|System: X360, PS3, PC, PSP||Review Rating Legend|
|Dev: Ubisoft||1.0 - 1.9 = Avoid||4.0 - 4.4 = Great|
|Pub: Ubisoft||2.0 - 2.4 = Poor||4.5 - 4.9 = Must Buy|
|Release: Dec. 4, 2007||2.5 - 2.9 = Average||5.0 = The Best|
|Players: 1||3.0 - 3.4 = Fair|
|ESRB Rating: Mature||3.5 - 3.9 = Good|
On the other side of the coin are the visuals, which I have to admit, look fairly decent for a handheld title. Well, at least when looking at the environment. The variety of different stages the title presents you with is quite solid and really helps give the game an atmospheric position. Unfortunately, the character and enemy sprites look quite plain, with this claim made ever more apparent when you take a look at some of the bosses. For instance, I thought that the giant sea serpent from the first few hours in would be intimidating, but due to its low polygon count, I could barely make out what it was. The U.I., however, is very easy to discern and makes for a quick learning curve. The map is simple, but offers enough utility to show your location, key positions in the area, and your current objective. It would have been nice to see a little more lighting and shadowing detail, but I suppose you can't expect much from a movie-to-game crossover.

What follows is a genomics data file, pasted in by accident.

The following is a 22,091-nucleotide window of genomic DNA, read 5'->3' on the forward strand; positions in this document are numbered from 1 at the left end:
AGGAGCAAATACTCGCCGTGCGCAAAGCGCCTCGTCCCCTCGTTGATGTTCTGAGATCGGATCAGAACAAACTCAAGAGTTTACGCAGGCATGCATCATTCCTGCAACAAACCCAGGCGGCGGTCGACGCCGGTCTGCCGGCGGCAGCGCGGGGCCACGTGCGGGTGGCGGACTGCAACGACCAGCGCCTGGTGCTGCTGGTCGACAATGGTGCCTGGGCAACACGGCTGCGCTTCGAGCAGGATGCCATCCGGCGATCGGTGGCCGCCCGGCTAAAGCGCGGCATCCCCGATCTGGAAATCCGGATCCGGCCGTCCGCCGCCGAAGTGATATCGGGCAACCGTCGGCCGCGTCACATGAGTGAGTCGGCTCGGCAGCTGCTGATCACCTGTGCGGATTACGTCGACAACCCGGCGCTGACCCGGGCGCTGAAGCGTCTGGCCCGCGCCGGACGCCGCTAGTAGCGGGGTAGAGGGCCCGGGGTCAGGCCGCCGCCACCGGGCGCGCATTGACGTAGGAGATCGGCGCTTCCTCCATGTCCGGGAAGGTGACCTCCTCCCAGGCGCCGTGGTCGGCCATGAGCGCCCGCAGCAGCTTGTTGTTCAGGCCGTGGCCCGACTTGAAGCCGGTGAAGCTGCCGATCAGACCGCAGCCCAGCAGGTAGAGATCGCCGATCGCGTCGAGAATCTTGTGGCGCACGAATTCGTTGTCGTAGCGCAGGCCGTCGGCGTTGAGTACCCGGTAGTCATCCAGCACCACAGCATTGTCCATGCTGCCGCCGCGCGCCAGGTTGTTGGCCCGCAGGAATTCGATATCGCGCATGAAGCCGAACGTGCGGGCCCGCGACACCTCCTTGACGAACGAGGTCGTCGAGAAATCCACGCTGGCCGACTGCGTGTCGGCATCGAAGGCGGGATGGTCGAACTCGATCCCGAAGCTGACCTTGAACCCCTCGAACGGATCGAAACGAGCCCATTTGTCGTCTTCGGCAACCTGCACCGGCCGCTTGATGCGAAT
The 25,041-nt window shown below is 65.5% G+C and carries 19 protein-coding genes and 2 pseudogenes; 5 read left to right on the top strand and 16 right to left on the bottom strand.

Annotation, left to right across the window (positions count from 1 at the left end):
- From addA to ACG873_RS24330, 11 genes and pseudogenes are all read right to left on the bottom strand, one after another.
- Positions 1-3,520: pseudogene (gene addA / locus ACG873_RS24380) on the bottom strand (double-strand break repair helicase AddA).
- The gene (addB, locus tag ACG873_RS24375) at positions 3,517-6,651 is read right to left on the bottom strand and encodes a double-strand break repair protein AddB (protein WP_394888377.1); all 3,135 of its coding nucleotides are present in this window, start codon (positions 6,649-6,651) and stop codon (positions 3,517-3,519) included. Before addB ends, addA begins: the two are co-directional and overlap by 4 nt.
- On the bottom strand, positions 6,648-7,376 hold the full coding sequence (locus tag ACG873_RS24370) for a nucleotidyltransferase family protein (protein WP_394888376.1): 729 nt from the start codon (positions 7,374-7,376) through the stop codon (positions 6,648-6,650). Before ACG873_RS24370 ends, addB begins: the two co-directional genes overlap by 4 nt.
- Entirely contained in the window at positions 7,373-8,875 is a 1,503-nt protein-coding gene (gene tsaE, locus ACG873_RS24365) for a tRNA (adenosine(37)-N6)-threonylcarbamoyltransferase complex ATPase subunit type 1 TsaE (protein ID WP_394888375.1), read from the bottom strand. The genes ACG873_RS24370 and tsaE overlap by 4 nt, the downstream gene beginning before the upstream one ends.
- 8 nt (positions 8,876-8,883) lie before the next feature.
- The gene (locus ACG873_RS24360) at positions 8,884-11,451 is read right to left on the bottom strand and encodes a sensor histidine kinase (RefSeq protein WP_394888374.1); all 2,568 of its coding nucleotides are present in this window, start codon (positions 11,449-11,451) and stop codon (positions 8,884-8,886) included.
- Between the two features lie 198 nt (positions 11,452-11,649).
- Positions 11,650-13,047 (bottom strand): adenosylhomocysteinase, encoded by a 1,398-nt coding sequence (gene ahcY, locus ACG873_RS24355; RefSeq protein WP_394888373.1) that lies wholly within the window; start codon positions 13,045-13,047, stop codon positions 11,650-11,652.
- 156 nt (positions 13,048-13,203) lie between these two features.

Sadly, the audio department barely fares any better. It is quite disappointing that most of the time I couldn't even tell if there was any music playing at all. This was quite frustrating to me as the movie had an excellent soundtrack that really invoked the essence of the action and scenery. What little music that pops up in Beowulf is immediately drowned out by annoyingly repetitive groans, grunts, and weapon slashes. And while these all sound like they should, they could have balanced the music and sound effects a little more effectively. This usually results in just turning off the game's sound and replacing it with some music of your own. I will give the game this though: the occasional cutscenes are well put together. Voice acting is on par with the movie and helps attempt to move the story along. The problem with this is that the epic nature of the breaks in the gameplay really don't feel appropriate compared to the rest of the game, which feels boring, tedious, and depressing.
To be honest, there really is nothing more to say about Beowulf on the PSP. The battle system is old and redundant, the visuals are lackluster, the music is non-existent, and there isn't even a multiplayer option. What you are left with is a poor cash-in on a great movie that people will still unfortunately buy because it bears the name of "Beowulf." The new storyline the title presents you with is interesting and deep, but the sheer mediocrity of every other aspect of the game will detract you from wanting to know what happens next. Overall, if you are looking for a quality action experience on the PSP, there is more than enough available on the PSP. Most notably, God of War: Chains of Olympus, which is set to debut in March. So yeah, just wait for that. You'll thank me later.
CCC Freelance Writer